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paulsmith435

How to input Sustain Pedal in PRV

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Hi

I've been trying to add some Pedal Sustain in the PRV but every tool I try just makes things worse.  I've tried using the Alt Key with the tools but no luck.  Old Cakewalk Tutorials do not show the correct method.  Does anyone have experience with this in Cakewalk by BandLab?  
Thanks, Paul

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Sustain is MIDI CC 64, so you need to add  the event to the control lane (at the bottom of the PRV) and then draw in the sustains (64-127 for Sustain, 0-63 for no Sustain)

see page 812 of the reference guide on detailed info about adding MIDI CC in PRV.

Peace,

Blindeddie

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49 minutes ago, Blindeddie said:

Sustain is MIDI CC 64, so you need to add  the event to the control lane (at the bottom of the PRV) and then draw in the sustains (64-127 for Sustain, 0-63 for no Sustain)

see page 812 of the reference guide on detailed info about adding MIDI CC in PRV.

Peace,

Blindeddie

Thanks for this.  I was struggling with this very thing yesterday, trying to insert a sustain pedal on/off in PRV to keep chords from overlapping/ running into  each other, as one would do with an actual pedal on a piano.  Lots to learn  in midi.  One thing the manual referenced was paying attention to what the event filter on the track is set to. I’ll have to explore that further. Thanks again. 

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1 hour ago, Blindeddie said:

Sustain is MIDI CC 64, so you need to add  the event to the control lane (at the bottom of the PRV) and then draw in the sustains (64-127 for Sustain, 0-63 for no Sustain)

see page 812 of the reference guide on detailed info about adding MIDI CC in PRV.

Peace,

Blindeddie

A lot of newer pianos actually have half pedaling that goes gradually from no sustain to full sustain 0 - 127 with 64 being half pedaling.    So be mindful you may have to account for that as well.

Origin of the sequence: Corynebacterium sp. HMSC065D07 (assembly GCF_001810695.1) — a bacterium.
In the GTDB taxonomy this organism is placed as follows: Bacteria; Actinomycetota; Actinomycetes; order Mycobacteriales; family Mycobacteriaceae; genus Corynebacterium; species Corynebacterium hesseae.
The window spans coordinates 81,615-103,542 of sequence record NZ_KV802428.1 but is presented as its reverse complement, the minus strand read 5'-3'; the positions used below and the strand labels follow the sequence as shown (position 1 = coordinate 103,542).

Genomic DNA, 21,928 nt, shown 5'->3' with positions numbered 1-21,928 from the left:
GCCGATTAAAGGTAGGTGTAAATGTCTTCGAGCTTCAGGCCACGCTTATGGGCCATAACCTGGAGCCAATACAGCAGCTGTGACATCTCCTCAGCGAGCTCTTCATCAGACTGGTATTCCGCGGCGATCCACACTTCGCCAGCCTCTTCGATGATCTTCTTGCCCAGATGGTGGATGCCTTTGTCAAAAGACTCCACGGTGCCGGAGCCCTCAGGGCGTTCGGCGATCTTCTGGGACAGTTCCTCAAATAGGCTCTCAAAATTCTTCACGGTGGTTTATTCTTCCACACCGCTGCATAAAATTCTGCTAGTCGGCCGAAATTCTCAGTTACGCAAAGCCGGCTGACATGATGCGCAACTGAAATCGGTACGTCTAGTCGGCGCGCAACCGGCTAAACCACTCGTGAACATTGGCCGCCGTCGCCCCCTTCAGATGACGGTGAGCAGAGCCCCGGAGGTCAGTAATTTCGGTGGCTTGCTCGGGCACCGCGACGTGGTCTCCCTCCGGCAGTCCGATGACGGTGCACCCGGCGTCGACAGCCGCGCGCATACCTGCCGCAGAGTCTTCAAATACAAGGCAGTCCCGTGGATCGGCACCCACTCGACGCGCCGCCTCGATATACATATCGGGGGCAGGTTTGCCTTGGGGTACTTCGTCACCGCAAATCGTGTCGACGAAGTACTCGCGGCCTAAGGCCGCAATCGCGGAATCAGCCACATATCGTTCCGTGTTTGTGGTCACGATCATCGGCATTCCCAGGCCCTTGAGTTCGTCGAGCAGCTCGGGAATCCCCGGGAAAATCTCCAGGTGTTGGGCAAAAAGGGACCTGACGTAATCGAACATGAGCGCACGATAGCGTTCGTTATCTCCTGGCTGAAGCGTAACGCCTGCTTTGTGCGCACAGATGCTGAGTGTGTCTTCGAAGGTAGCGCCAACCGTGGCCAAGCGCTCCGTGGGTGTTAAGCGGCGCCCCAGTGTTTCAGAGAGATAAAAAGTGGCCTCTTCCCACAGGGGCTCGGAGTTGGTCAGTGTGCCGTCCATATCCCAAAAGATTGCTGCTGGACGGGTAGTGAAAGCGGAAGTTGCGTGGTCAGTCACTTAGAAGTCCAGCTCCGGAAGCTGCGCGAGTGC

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Posted (edited)

On a synth that supports it, any value between 0 and 127 is technically "half-pedaling".  Synths that don't support it will treat anything <64 as 0 (pedal up), and anything >= 64 as 127 (pedal down).

But what I really wanted to say is that I strongly encourage every MIDI composer to acquire some kind of MIDI keyboard controller with pedal , modulation and pitch controls . Learning to play a keyboard in real time with even minimal facility will greatly simplify the process of creating MIDI, even if you have to do a bunch of editing to fix mistakes. You can even record notes and pedal (or other controller) events in separate passes if need be. 

Edited by David Baay
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Hi David, I do have a pedal.  Maybe I wasn't too clear... I simply want to correct some pedalling rather than playing through portions of the song again.  I seem to have figured it out now.  Click at the top left of the pedal graphic to move it to pedal sooner and to the bottom right to allow a longer sustain.  Thanks to everyone who has offered help!

 

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1 hour ago, David Baay said:

On a synth that supports it, any value between 0 and 127 is technically "half-pedaling".  Synths that don't support it will treat anything <64 as 0 (pedal up), and anything >= 64 as 127 (pedal down).

Technically 0 is no pedaling, 127 is full pedaling. 64 is half pedaling, 32 is 1/4 pedaling 96 is 3/4 pedaling.  Saying anything between 0-127 is ‘half pedaling’ simply is incorrect. There’s other fractions between these values as well using division.  You’re not at half until you reach 64.  😄✌️ I agree with you on the other stuff.

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Hmmm... okay, guess I'll buy that. I've never really heard anyone say or write 'quarter-pedaling' or 'eighth-pedaling', but Google does find instances.  In my experience, people mostly just say 'partial' or 'half' pedaling to distinguish it from 'full'.  As an aside, I'm currently having to re-develop my pedaling technique since acquiring a Yamaha grand piano last year after 30 years of playing digitals almost exclusively. I'm still a bit of a lead-foot, but getting better.  ;^)    I just love all the harmonics that come out when everything is ringing, but it can get muddy fast. 

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On a real piano you really figure out how to work the pedals in their full glory.  Growing up on acoustic piano I really miss it when a library doesn’t have continuous CC64 (0-127).  Vienna’s Synchron Pianos nail it beautifully!! Roland keyboards do a great job of it as well. 

When I was using Quantum Leap East West Pianos I created a script for  Bome’s midi translator and Cakewalk ACT make their Pianos Sustain pedal Continuous and gradual for pedaling as well as repedaling (lift pedal then repedal before the strings are completely dampened.  Worked really well.  

Vienna’s new pianos are amazing though.  CFX and Steinway D.  Their new Blüthner has a fourth set of strings  in the mid to higher range tuned an octave up from the strings they’re next to. They don’t get struck by the hammer but simply vibrate sympathetically.  A Blüthner is what was played on ‘Let It Be’.

✌️

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